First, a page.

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Old 05-19-13, 11:40 AM   #1
GeraldF
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What do you say to someone who's had his/her bike stolen?

The other day I met someone who recently had her bike stolen. Not long into the conversation she said, "and of course it's MY fault." Evidently she had been given advice on what she could have done better to prevent such a theft.

Many people are inclined to offer advice on strong U-locks and other ways of making wheels and components theft-deterrent upon meeting someone who's had his/her bike stolen. While these remarks are well-intentioned, victims of a recent theft tend to see themselves as, well, "victims." And rightfully so. They may be seeking comfort and sympathy more than they are seeking advice. If you spoke to someone who was mugged on the street, you wouldn't bombard them with questions about which route they took and what time of day it was. If such questions are asked, they should be asked very delicately, and only after consoling the victim first. The same is true of bike theft.

What do you feel is the best way to respond to a stranger or mild acquaintance who recently had a bike stolen?
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Old 05-19-13, 11:52 AM   #2
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Did you see the prior post about someone's Bike being taken off the front of the Bus ,
while it was at a stoplight?

I think that was in Metro DC too..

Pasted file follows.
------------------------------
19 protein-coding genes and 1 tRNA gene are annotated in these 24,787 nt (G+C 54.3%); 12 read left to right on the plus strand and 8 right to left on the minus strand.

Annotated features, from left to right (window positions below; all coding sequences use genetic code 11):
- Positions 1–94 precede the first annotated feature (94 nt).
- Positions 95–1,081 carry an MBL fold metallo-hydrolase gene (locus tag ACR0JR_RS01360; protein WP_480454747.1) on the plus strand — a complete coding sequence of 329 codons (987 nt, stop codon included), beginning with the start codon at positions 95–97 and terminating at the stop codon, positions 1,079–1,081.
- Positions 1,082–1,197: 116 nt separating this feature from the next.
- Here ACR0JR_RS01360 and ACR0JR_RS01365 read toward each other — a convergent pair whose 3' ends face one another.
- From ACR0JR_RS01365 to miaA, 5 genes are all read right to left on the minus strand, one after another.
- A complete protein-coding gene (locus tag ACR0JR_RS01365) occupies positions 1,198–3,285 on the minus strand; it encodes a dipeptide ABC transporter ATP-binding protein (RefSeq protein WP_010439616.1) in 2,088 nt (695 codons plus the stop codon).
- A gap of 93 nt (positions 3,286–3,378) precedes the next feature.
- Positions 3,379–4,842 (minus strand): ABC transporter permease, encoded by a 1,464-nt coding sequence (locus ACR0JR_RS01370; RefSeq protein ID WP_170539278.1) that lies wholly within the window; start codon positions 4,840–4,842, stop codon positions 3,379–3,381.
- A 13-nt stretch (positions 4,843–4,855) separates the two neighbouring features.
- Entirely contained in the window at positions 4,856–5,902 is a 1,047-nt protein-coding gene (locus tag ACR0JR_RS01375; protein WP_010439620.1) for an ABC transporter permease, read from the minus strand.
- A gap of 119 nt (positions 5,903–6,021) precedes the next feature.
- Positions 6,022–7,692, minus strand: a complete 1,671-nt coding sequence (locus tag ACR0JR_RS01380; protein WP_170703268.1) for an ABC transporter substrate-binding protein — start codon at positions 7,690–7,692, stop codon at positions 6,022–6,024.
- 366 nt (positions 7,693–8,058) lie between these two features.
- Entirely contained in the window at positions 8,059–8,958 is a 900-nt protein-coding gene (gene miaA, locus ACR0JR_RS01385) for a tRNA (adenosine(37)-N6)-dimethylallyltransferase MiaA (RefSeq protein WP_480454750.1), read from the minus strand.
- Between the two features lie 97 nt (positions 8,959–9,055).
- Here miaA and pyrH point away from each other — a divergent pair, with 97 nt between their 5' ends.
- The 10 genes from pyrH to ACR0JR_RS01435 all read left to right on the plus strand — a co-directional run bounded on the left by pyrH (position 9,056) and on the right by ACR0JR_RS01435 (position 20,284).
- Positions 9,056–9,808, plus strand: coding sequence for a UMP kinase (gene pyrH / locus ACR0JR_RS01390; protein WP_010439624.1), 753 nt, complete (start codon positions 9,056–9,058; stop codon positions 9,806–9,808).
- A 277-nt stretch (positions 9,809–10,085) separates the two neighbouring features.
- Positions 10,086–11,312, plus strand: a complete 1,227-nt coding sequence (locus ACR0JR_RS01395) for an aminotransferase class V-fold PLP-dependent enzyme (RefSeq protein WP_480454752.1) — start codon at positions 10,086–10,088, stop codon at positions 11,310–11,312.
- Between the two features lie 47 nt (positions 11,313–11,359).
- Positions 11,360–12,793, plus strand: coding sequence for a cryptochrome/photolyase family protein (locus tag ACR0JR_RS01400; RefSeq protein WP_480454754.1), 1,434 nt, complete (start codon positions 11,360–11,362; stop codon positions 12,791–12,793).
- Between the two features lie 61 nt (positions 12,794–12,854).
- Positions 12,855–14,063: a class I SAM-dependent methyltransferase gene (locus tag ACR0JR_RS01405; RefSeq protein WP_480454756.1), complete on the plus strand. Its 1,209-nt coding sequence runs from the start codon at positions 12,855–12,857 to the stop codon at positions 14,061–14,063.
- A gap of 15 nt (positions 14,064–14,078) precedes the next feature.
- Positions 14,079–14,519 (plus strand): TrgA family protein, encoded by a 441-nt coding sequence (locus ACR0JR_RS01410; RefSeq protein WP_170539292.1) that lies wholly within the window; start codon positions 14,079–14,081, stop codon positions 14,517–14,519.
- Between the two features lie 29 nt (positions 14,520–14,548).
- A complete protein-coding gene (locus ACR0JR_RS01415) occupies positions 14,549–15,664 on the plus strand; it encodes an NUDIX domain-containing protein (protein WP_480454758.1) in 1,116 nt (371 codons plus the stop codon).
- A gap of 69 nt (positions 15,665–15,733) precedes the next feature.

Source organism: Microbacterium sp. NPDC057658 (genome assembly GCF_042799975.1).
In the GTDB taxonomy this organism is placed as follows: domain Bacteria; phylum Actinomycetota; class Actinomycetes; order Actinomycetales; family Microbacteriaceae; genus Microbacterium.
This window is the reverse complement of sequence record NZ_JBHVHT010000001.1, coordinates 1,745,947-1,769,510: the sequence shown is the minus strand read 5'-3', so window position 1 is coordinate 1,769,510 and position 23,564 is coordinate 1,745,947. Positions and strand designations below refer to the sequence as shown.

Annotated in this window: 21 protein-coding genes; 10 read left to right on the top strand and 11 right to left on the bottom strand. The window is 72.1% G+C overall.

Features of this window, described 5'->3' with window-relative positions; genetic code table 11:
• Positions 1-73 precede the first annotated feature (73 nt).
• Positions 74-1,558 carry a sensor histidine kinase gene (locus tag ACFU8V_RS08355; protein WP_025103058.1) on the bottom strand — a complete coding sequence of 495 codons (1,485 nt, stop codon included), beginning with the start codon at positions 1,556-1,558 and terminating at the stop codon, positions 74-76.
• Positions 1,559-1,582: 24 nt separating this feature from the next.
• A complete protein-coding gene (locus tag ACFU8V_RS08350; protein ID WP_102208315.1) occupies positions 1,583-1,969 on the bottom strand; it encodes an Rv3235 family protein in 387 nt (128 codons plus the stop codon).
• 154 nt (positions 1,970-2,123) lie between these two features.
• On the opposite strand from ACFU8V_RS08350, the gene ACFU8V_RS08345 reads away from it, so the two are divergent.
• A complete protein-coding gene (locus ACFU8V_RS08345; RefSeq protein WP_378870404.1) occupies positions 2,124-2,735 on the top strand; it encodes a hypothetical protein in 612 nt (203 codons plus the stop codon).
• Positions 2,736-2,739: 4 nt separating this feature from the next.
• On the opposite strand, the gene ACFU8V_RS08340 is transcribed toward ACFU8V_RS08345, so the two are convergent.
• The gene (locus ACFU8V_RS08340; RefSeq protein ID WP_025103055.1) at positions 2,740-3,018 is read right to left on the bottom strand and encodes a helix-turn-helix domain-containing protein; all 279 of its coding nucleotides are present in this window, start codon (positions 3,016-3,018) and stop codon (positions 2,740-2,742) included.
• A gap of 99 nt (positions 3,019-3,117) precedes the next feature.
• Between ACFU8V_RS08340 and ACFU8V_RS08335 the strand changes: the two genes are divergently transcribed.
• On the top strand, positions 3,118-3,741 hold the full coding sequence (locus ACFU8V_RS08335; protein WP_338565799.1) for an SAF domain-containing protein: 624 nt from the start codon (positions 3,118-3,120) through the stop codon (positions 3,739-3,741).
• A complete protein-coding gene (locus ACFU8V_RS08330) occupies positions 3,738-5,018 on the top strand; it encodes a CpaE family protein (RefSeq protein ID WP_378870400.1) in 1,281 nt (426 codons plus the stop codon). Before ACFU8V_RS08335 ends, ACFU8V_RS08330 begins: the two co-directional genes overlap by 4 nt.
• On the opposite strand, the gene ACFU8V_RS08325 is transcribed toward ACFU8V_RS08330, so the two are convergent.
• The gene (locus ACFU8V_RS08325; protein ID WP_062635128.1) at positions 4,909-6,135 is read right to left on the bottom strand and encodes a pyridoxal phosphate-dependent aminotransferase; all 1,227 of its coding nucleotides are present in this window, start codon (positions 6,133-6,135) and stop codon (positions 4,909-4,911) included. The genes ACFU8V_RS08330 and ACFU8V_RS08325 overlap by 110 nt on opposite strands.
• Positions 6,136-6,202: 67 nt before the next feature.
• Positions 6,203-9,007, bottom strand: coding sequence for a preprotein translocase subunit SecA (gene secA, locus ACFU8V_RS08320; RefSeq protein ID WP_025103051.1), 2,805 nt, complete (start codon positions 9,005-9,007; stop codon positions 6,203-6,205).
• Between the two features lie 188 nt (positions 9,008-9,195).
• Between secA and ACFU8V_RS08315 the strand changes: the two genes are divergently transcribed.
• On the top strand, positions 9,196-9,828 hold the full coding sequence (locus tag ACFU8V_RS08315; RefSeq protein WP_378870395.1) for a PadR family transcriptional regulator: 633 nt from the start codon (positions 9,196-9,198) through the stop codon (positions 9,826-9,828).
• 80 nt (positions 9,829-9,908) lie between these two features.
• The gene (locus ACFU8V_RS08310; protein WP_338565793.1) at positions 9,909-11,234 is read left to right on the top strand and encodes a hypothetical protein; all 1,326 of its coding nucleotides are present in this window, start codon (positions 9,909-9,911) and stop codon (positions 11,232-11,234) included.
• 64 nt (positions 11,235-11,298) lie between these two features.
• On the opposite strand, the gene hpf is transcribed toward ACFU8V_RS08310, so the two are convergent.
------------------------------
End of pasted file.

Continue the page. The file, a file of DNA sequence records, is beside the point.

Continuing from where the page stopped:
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Old 05-19-13, 11:52 AM   #3
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I would ask them why they are parading their expensive bike out in public to tempt would-be thieves? j/k I would tell them I hope they find the idiots and the bike in one piece.
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Old 05-19-13, 11:52 AM   #4
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I'd say, "that sucks, I hate bike theives".
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Old 05-19-13, 11:54 AM   #5
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Quote:
Originally Posted by GeraldF View Post
Not long into the conversation she said, "and of course it's MY fault." Evidently she had been given advice on what she could have done better to prevent such a theft.
These are the same people who after you tell them you bought a new car/truck/bike/house, they tell you you could have gotten a better deal because they have a friend who gets shi# cheap.
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Old 05-19-13, 12:53 PM   #6
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I always feel bad for people when I hear a bike is stolen, but after appropriate condolences I always ask about how it was stolen and how it was locked. It's helpful to know what measures thieves are taking in any particular area. I would ask the same questions if someone's car was stolen or home was broken into.

Quote:
Originally Posted by GeraldF View Post
If you spoke to someone who was mugged on the street, you wouldn't bombard them with questions about which route they took and what time of day it was. If such questions are asked, they should be asked very delicately, and only after consoling the victim first. The same is true of bike theft.
With that said, being a victim of a physical attack is not remotely the same as being a victim of property theft.
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Old 05-19-13, 01:11 PM   #7
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Come on. No one got sick or died. No need to get emotional over it.